This is a review of a recent decision of the Ontario Superior
Court of Justice, which has implications for Canadian patent owners
The case is Verdellen v. Monaghan Mushrooms Ltd.
The facts are that the Applicant ("Verdellen") sought
a declaration that he was the owner of certain patent rights
outside North America for an invention he founded while employed by
Rolland Farms ("Rolland"). Verdellen claimed such rights
pursuant to a December 2008 written assignment agreement, which
purported to assign the rights from Rolland to Verdellen (the
The invention in question was the subject of a Patent
Coorperation Treaty ("PCT") Application with a Canadian
National Phase Application.
In late 2009, Monaghan Mushrooms Ltd. ("Monaghan")
purchased Rolland's business, including the entirety of
Rolland's intellectual property rights.
Monaghan took the position that Verdellen could not establish
the validity of the Assignment. Alternatively, Monaghan argued that
notwithstanding the Assignment, it acquired the patent rights as a
bona fide purchaser for value without notice of
Monaghan also argued that the Assignment was void under Section
51 of the Patent Act, which provides that an assignment is
void against any subsequent assignee unless such assignment is
registered with the Canadian Intellectual Property Office
("CIPO") in accordance with Sections 49 and 50 of the
Importantly, Verdellen did not register the Assignment with
CIPO. Following its purchase of Rolland, Monaghan registered an
assignment of the patent rights from Rolland to Monaghan.
The Judge found too many factual issues to make a finding on the
validity or enforceability of the Assignment. That said, the Judge
decided that even if the Assignment was valid, Verdellen would have
acquired only an equitable interest in the patent rights owing to
the fact that the Assignment contemplated the future assignment of
the patent rights and did not effect an assignment of the
The Judge found that even if the Assignment was valid, Monaghan
undertook an extensive due diligence process, which on all accounts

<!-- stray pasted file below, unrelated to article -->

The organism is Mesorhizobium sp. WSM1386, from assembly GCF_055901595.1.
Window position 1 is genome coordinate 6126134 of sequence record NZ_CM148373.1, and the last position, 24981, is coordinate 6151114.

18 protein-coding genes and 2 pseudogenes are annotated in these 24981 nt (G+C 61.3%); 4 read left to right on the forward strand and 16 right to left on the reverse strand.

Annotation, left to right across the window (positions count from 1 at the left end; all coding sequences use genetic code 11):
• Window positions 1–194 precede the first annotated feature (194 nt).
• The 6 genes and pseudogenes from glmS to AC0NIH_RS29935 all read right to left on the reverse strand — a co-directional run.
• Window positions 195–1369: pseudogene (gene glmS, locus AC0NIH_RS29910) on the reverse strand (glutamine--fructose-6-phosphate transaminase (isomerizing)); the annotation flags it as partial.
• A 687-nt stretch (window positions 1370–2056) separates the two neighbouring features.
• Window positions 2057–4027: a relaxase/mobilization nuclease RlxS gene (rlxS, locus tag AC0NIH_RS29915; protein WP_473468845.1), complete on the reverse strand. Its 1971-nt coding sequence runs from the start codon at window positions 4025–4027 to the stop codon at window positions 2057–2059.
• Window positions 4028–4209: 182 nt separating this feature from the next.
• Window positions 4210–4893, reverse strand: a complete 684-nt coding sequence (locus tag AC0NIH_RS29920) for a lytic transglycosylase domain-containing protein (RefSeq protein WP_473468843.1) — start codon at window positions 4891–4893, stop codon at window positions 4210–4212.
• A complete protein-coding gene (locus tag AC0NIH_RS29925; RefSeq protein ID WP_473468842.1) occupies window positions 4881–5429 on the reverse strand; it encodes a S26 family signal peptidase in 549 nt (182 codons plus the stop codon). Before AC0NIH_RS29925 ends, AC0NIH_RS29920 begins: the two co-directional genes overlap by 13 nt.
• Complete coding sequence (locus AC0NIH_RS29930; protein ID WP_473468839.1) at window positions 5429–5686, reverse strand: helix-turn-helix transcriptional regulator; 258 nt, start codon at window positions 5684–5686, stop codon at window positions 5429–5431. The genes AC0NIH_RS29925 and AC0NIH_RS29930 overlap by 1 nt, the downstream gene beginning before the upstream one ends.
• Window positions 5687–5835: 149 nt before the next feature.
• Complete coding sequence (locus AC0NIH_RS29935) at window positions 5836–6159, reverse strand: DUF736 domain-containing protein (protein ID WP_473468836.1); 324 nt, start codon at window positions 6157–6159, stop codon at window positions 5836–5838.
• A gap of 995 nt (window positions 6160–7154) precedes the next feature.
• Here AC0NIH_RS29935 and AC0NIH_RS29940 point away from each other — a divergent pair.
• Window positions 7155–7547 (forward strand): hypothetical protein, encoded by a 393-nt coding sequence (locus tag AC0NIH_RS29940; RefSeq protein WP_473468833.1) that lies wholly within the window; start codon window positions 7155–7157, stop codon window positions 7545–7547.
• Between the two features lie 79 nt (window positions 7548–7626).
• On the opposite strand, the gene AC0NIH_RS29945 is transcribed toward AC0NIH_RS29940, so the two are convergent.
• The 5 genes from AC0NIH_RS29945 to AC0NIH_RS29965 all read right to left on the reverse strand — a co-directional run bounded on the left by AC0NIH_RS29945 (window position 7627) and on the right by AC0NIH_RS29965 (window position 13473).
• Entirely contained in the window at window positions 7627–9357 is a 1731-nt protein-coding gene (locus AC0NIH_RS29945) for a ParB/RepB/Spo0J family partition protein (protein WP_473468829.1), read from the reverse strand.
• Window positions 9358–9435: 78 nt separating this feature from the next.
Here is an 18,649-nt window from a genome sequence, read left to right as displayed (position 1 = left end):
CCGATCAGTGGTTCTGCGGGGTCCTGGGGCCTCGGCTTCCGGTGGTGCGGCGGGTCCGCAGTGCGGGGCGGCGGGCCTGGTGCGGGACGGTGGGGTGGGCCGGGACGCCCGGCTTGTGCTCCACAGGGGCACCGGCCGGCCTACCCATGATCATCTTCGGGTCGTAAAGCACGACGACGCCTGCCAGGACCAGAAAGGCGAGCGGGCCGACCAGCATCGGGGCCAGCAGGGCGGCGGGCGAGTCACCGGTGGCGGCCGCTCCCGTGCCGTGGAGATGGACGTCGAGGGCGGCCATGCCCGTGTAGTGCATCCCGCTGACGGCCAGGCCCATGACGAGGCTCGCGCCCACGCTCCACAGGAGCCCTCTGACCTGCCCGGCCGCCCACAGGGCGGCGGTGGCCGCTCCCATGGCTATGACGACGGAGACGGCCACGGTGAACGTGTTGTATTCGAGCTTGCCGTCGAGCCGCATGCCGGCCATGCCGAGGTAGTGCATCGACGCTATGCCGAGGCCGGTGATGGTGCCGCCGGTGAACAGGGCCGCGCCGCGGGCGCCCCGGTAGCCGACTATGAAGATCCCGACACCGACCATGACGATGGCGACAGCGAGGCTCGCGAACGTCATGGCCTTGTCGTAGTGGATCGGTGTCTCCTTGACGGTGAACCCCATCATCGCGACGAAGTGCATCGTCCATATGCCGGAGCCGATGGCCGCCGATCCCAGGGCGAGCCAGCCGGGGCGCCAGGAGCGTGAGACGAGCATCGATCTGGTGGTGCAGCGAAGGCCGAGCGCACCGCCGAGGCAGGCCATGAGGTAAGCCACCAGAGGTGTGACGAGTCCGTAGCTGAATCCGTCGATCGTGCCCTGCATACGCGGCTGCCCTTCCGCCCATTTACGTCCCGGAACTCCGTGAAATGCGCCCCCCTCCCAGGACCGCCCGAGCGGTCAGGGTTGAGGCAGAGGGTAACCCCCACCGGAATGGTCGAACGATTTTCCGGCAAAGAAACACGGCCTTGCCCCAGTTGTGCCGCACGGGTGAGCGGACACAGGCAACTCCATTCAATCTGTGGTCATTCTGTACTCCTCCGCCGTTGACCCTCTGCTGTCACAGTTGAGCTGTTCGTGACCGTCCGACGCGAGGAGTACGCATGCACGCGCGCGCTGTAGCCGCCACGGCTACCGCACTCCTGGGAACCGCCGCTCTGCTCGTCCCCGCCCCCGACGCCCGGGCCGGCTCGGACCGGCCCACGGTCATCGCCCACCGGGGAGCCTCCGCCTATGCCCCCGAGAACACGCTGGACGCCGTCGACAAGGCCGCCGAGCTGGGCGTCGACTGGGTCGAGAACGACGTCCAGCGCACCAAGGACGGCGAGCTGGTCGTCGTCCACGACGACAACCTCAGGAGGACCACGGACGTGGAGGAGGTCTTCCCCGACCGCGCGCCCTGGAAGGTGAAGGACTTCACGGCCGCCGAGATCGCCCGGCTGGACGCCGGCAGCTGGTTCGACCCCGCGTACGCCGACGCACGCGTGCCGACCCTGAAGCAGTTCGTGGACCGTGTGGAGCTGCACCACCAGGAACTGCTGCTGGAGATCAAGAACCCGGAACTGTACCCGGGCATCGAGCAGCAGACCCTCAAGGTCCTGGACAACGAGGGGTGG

showed Rolland to be the owner of the patent rights in
The Judge ultimately concluded that even assuming the Assignment
to be valid and enforceable, Monaghan was a bona fide
purchaser for value without notice of the Assignment or any rights
held by Verdellen and therefore took title to the patent rights
free and clear of any equitable interest held by Verdellen.
The Judge went on to consider Monaghan's alternative
argument under Section 51 of the Patent Act and found that
because the issue was in respect of foreign non- Canadian rights
under the PCT Application, the Canadian Patent Act did not
Notwithstanding the above, the Judge commented that had the
issue concerned Canadian patent rights in a PCT Application, the
Patent Act would have applied. In such a situation,
Section 50(2) would have dictated that Verdellen's failure to
register the Assignment would deprive him of priority against
Monaghan as a subsequent assignee with a registered assignment. In
this situation, Verdellen's assignment would be rendered
The Verdellen decision provides a practical perspective
on the possible implications of failing to register assignments of
patent rights in Canada.
The content of this article is intended to provide a general
guide to the subject matter. Specialist advice should be sought
about your specific circumstances.
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The Canadian Intellectual Property Office has issued a report entitled IP Canada Report 2016, discussing trends in IP use domestically, and by Canadians abroad, based on analysis of CIPO's internal data and those collected by the World Intellectual Property Organization.
This chapter of Doing Business in Canada provides an overview of Canada's intellectual property regime in five key areas: copyright, industrial designs, patents, trademarks and the enforcement of IP rights.
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